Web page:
This caveat against trusting appearances is systematically violated by P.N. Oak. To him, similarity proves a common origin. And that common origin is always a one-way street: any word resembling a Sanskrit word must have been borrowed from Sanskrit, never the other way around. Some fifteen years ago, I received a letter from him in which he proposed to collaborate. That proposal made no sense to me as we were working along very different lines and from radically conflicting premises, I suppose he hadn’t even noticed that. There is only one version of history approved by the Nehruvians, with which both of us disagree, but there are many alternatives, some sound and others nonsensical. In passing, he claimed that my native tongue, Dutch, is “the language of the Daityas”. A dubious compliment, for the Daitya-s are demons, kind of opposite to the Aditya-s or gods.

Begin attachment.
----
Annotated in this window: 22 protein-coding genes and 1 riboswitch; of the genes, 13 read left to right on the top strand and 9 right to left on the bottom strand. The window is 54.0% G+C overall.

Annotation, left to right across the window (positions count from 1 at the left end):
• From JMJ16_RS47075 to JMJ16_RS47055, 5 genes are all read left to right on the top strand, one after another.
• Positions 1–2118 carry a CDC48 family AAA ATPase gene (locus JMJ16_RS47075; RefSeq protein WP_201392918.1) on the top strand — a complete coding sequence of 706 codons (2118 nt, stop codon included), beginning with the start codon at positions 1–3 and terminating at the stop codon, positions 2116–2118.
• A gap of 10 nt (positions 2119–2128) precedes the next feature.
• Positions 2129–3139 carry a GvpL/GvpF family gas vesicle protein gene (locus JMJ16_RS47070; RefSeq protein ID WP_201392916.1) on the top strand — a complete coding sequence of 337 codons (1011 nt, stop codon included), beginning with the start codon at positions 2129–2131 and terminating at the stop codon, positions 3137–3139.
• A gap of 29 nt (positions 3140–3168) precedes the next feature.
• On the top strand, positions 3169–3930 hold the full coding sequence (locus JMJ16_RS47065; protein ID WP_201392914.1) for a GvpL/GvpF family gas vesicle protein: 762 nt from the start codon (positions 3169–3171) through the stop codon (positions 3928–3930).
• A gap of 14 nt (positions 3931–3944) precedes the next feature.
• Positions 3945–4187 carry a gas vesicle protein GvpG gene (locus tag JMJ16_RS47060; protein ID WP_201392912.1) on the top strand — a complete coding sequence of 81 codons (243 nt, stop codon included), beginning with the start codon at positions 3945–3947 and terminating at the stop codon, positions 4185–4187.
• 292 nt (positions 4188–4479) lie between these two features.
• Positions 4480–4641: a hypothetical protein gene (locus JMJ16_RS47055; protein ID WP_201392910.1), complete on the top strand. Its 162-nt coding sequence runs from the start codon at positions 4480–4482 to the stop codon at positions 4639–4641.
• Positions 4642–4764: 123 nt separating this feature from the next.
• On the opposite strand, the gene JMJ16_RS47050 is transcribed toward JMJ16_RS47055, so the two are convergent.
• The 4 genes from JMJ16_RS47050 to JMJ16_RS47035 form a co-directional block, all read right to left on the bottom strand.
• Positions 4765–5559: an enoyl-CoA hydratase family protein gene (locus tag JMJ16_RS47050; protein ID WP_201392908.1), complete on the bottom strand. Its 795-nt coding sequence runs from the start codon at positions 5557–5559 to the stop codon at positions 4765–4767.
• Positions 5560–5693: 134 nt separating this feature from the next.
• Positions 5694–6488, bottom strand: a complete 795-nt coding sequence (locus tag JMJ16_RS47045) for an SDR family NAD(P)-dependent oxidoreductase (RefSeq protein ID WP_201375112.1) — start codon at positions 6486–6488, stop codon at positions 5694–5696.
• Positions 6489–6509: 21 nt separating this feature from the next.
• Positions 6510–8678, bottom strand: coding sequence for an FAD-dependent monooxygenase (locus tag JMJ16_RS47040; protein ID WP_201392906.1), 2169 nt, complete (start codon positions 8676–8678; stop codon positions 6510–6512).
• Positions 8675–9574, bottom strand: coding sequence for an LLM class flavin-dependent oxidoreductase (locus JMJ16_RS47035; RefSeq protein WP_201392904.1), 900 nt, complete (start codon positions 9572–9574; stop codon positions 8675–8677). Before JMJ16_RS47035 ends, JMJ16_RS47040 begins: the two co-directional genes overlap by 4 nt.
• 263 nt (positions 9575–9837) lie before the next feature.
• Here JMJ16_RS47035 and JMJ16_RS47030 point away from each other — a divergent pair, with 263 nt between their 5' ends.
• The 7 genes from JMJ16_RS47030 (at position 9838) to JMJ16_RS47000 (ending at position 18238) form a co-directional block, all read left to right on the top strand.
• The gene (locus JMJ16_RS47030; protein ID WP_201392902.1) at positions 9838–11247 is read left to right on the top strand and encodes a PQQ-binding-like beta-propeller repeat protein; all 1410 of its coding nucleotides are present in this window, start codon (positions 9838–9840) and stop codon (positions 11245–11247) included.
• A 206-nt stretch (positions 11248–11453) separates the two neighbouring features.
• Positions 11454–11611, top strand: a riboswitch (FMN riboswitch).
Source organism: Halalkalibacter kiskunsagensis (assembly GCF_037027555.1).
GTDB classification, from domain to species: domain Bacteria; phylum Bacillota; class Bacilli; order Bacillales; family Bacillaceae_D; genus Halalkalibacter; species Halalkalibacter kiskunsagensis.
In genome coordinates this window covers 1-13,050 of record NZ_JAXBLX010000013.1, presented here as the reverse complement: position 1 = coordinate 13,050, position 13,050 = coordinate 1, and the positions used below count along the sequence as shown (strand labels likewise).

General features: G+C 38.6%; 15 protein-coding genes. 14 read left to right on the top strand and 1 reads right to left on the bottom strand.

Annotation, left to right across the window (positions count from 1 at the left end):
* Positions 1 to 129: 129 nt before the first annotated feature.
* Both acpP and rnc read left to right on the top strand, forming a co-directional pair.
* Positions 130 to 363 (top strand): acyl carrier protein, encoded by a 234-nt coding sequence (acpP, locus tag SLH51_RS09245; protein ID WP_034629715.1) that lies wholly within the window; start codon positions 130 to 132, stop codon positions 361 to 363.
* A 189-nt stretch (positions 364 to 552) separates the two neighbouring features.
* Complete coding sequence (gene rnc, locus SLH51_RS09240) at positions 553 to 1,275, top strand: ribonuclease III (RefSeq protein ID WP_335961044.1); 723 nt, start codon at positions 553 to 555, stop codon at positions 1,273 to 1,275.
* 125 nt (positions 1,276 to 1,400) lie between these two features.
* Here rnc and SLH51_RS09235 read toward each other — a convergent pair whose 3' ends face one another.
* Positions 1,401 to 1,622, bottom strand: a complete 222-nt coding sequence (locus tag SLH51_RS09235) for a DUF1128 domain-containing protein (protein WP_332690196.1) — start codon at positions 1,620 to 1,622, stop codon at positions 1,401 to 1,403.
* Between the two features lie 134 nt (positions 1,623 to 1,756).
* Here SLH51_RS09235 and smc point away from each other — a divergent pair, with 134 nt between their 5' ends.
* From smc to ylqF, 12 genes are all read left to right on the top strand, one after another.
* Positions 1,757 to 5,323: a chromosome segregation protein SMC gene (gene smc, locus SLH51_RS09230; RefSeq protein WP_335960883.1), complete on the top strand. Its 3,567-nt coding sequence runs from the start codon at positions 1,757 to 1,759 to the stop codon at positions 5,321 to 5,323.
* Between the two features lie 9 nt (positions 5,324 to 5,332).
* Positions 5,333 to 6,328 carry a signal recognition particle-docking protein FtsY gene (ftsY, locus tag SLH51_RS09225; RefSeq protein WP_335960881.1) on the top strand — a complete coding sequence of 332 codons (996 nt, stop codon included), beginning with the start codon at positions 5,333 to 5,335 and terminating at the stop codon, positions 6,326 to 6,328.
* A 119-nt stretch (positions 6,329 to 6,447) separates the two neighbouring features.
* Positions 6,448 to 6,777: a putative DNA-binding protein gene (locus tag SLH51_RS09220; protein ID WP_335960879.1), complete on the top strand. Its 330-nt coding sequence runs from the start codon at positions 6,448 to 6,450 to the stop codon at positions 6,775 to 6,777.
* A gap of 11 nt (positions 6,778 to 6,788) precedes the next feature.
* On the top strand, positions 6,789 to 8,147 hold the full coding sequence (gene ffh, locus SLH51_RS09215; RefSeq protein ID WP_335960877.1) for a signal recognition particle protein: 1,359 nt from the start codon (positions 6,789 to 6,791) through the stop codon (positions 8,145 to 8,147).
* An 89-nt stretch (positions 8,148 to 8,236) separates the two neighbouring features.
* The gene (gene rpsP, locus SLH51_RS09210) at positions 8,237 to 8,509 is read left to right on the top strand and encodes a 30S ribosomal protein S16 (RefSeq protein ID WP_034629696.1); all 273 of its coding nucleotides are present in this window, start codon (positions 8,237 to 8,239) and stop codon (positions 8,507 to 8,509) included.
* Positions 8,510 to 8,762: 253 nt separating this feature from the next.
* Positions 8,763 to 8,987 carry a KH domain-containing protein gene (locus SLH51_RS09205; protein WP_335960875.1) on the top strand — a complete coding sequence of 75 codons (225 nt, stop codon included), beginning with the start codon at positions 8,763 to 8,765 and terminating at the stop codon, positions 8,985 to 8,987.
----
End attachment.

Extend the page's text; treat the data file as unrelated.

Similar etymological claims have been made by Oak and his acolytes in large numbers. Thus, England, named in reality after the Germanic tribe of the Angles (whence East-Anglia, Anglo-Saxon), is explained as originating from Angulisthan, which happens to mean “finger-land”. Arabia is derived from Arvasthan, “horse-land”. In fact, the name has a Semitic root attested since the Akkadian empire in the 3rd millennium BCE. Horses have nothing to do with Arabia but originate in the Eurasian plain, stretching northwest from Bactria, thousands of miles from Arabia, where they were imported only in the 2nd millennium BC. Rome is said to be derived from Rama, and Vatican (actually from vates, “inspired poet”, cognate to the Germanic theonym Woden/Odin, hence "poets' hill") from Veda-vatika, “Veda park”, incidentally “proving” that Christianity is an offshoot of Vedic dharma. In cases where a foreign name coincides completely with a Sanskrit word, such as the Amerindian ethnonym Maya and Shankara’s philosophical concept maya, there is simply no stopping the euphoric eureka-s in the Oakist camp.